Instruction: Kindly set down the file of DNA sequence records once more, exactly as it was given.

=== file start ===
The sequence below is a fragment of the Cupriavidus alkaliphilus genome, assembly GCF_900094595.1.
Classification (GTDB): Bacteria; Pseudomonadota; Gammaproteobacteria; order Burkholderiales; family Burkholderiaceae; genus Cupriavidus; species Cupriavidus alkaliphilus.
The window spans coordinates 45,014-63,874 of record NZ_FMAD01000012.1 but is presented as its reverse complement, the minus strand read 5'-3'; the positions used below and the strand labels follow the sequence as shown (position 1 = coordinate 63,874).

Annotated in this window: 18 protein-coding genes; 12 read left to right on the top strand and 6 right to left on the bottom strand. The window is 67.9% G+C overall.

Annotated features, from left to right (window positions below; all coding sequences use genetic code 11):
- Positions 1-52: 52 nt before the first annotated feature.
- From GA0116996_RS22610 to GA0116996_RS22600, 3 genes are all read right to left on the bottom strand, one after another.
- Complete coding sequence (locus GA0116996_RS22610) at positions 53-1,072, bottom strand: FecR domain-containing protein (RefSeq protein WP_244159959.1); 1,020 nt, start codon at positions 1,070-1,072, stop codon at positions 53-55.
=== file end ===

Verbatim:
The sequence below is a fragment of the Cupriavidus alkaliphilus genome, assembly GCF_900094595.1.
Classification (GTDB): Bacteria; Pseudomonadota; Gammaproteobacteria; order Burkholderiales; family Burkholderiaceae; genus Cupriavidus; species Cupriavidus alkaliphilus.
The window spans coordinates 45,014-63,874 of record NZ_FMAD01000012.1 but is presented as its reverse complement, the minus strand read 5'-3'; the positions used below and the strand labels follow the sequence as shown (position 1 = coordinate 63,874).

Annotated in this window: 18 protein-coding genes; 12 read left to right on the top strand and 6 right to left on the bottom strand. The window is 67.9% G+C overall.

Annotated features, from left to right (window positions below; all coding sequences use genetic code 11):
- Positions 1-52: 52 nt before the first annotated feature.
- From GA0116996_RS22610 to GA0116996_RS22600, 3 genes are all read right to left on the bottom strand, one after another.
- Complete coding sequence (locus GA0116996_RS22610) at positions 53-1,072, bottom strand: FecR domain-containing protein (RefSeq protein WP_244159959.1); 1,020 nt, start codon at positions 1,070-1,072, stop codon at positions 53-55.